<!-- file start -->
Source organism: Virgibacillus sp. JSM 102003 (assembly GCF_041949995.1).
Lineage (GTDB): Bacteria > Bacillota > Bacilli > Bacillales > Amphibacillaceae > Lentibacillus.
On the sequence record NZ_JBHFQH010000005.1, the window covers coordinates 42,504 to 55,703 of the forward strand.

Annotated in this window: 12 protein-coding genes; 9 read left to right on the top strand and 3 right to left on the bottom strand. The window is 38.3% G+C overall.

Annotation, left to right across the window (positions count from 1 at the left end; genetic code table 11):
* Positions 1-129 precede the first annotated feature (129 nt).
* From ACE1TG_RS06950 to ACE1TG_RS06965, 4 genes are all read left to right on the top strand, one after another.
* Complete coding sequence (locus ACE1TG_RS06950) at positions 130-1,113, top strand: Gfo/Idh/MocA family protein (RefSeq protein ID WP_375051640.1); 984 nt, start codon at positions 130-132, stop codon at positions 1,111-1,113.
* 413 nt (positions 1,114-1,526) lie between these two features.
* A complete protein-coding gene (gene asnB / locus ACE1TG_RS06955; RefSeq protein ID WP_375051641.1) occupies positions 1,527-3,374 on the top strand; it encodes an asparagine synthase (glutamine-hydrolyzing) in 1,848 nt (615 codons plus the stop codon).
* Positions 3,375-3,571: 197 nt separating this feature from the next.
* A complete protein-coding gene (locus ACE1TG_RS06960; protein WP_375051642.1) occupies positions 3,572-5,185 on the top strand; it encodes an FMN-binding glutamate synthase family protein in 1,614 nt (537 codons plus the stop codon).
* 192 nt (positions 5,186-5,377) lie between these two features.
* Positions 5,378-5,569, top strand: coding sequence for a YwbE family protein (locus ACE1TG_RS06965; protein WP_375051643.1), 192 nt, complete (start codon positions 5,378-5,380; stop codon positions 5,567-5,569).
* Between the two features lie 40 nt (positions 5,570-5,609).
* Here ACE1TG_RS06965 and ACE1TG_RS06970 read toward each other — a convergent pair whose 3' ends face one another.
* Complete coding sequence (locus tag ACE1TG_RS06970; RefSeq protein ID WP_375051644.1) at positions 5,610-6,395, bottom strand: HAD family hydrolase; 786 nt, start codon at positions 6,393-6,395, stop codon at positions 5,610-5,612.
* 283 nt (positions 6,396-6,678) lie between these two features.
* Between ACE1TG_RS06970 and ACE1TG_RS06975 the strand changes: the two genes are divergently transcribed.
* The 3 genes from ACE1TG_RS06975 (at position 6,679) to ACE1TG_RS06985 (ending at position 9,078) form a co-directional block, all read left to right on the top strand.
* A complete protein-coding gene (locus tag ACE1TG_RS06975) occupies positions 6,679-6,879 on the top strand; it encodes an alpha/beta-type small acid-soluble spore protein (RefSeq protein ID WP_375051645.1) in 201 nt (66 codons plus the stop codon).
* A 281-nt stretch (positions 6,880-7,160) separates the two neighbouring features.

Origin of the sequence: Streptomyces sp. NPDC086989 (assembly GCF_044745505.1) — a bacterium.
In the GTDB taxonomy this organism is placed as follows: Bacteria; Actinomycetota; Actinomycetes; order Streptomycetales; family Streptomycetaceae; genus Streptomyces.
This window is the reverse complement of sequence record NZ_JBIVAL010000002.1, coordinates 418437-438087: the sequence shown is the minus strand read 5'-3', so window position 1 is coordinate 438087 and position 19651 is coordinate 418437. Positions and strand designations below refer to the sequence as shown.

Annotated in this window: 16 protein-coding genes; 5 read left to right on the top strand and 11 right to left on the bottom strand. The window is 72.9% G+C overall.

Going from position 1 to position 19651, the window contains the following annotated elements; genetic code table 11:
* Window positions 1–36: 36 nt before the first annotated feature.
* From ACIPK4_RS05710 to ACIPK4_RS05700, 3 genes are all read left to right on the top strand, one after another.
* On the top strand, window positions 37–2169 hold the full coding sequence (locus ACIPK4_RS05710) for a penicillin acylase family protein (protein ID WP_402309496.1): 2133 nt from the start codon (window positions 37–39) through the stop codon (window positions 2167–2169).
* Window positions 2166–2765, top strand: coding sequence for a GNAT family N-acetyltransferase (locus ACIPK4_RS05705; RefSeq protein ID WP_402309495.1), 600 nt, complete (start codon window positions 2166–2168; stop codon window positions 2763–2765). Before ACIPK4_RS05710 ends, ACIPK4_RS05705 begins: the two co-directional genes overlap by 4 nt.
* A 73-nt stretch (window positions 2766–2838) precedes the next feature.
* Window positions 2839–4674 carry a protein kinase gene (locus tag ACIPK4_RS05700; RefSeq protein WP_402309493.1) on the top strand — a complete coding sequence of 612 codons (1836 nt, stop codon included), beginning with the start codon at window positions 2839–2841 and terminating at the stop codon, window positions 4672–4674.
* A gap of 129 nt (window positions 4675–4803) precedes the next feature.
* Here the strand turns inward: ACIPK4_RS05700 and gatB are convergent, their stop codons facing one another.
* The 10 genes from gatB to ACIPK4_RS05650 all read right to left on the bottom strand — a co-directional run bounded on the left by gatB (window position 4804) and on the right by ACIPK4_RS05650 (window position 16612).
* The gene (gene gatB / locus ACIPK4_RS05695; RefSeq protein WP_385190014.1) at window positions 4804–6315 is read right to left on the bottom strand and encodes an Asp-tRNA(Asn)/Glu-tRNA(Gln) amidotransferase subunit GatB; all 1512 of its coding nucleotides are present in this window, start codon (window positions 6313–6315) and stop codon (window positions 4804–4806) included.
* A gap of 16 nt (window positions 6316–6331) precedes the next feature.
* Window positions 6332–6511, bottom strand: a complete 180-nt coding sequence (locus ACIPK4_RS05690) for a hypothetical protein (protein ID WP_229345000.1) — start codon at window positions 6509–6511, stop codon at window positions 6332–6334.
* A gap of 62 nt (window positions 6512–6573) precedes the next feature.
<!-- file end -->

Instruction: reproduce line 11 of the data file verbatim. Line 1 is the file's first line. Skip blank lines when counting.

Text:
* Positions 3,375-3,571: 197 nt separating this feature from the next.